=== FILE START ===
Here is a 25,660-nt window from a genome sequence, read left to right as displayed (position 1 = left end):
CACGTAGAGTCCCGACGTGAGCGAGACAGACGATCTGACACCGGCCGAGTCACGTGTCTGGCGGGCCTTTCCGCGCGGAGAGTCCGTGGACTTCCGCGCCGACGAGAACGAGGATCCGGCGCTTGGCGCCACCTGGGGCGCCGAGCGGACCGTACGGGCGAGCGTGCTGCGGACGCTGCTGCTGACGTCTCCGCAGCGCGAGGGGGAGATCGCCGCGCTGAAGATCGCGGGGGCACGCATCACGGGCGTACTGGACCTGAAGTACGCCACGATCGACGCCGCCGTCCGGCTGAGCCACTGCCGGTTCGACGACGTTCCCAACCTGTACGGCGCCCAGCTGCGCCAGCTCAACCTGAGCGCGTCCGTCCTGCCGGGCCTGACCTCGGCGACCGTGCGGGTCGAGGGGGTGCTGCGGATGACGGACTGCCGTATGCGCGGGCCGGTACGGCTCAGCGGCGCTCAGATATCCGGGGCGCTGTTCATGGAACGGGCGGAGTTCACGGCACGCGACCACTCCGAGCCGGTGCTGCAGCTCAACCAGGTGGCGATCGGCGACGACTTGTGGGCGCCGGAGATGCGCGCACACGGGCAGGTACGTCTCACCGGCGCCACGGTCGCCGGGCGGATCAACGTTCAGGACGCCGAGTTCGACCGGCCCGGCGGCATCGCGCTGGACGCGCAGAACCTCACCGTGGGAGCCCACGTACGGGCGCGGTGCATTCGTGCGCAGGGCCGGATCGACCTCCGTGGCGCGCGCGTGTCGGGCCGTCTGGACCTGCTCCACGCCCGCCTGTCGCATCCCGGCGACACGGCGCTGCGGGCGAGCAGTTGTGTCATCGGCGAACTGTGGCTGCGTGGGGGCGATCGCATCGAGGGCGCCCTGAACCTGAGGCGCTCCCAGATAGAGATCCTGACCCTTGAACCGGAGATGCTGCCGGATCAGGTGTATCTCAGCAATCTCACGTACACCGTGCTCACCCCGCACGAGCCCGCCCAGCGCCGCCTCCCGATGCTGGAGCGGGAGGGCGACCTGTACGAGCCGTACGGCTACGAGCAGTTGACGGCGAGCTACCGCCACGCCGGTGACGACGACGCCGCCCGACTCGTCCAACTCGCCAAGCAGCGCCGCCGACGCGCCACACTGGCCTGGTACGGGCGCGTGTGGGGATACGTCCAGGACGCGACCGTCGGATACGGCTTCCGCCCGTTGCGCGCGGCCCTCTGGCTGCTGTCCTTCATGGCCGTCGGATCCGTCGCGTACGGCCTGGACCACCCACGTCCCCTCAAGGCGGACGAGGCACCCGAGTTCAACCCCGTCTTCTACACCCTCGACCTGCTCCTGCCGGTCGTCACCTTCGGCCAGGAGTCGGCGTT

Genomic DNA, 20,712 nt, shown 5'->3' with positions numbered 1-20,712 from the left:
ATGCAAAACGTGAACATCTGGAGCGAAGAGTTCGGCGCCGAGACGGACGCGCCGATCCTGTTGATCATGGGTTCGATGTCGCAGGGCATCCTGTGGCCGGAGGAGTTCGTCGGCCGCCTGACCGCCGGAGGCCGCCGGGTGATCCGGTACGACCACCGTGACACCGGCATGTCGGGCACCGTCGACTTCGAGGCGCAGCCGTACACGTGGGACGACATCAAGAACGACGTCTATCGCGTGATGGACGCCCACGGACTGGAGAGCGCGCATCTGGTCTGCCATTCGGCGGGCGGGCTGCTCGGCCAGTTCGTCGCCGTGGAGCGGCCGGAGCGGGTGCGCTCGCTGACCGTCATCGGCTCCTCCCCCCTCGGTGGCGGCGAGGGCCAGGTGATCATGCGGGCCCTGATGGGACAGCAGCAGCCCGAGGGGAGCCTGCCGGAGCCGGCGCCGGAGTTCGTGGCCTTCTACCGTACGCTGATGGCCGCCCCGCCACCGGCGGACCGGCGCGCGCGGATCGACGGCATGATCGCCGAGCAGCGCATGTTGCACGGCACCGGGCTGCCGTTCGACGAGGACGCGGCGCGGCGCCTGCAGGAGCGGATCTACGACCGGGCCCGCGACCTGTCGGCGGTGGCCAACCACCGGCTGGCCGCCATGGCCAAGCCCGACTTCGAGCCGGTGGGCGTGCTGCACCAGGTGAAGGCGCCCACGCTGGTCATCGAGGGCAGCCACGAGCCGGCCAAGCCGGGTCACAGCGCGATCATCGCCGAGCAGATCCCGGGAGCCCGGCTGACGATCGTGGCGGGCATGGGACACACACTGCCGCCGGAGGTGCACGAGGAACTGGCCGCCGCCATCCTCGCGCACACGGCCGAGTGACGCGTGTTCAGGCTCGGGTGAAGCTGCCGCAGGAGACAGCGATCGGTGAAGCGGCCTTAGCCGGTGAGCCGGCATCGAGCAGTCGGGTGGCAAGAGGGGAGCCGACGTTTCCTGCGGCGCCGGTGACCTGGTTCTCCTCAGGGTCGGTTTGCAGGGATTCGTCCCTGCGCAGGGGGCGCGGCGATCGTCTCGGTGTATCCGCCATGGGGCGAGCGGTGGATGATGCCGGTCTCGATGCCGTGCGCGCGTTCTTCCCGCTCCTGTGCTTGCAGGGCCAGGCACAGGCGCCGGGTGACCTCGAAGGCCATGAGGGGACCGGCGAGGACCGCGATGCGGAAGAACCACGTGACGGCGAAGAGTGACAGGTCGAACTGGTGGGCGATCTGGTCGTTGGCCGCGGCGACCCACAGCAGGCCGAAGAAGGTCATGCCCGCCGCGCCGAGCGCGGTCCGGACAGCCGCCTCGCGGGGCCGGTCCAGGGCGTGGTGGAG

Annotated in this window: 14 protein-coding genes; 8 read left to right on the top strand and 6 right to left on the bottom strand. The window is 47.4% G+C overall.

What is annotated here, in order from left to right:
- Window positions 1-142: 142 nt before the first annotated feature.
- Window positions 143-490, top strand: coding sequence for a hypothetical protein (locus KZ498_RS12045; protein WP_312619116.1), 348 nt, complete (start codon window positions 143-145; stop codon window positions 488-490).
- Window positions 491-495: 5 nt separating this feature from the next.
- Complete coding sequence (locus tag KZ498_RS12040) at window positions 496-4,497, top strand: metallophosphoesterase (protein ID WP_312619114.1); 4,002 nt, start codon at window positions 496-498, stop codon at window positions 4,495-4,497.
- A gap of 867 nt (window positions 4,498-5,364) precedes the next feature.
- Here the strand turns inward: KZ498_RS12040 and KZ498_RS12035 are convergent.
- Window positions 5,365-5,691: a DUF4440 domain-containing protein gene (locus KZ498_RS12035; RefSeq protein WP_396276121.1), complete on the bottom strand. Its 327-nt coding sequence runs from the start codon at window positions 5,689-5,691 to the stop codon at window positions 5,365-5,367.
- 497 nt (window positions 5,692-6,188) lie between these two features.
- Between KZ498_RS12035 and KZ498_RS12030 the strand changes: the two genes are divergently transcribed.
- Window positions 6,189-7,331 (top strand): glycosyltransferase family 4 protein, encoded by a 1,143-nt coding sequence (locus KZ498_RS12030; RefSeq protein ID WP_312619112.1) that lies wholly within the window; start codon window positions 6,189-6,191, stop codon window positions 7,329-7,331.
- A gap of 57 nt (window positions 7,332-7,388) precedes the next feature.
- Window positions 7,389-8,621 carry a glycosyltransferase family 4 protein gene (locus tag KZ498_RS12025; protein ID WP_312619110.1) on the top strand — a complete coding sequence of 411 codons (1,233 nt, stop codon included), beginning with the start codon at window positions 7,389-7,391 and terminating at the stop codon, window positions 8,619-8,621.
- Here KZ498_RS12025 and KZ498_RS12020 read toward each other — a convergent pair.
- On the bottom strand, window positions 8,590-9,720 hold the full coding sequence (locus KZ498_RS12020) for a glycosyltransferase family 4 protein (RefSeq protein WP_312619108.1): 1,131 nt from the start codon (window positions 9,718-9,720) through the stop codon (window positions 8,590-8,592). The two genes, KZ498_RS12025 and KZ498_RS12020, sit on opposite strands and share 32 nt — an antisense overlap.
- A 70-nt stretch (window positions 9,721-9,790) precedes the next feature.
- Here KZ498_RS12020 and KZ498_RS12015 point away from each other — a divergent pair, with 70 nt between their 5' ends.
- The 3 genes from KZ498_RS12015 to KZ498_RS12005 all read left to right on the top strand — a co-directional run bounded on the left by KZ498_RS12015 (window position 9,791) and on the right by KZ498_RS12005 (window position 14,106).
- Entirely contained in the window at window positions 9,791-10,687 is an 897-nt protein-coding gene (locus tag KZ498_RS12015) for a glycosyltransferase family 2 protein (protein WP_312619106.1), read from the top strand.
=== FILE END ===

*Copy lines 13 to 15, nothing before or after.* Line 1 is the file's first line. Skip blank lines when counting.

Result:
- Window positions 5,365-5,691: a DUF4440 domain-containing protein gene (locus KZ498_RS12035; RefSeq protein WP_396276121.1), complete on the bottom strand. Its 327-nt coding sequence runs from the start codon at window positions 5,689-5,691 to the stop codon at window positions 5,365-5,367.
- 497 nt (window positions 5,692-6,188) lie between these two features.
- Between KZ498_RS12035 and KZ498_RS12030 the strand changes: the two genes are divergently transcribed.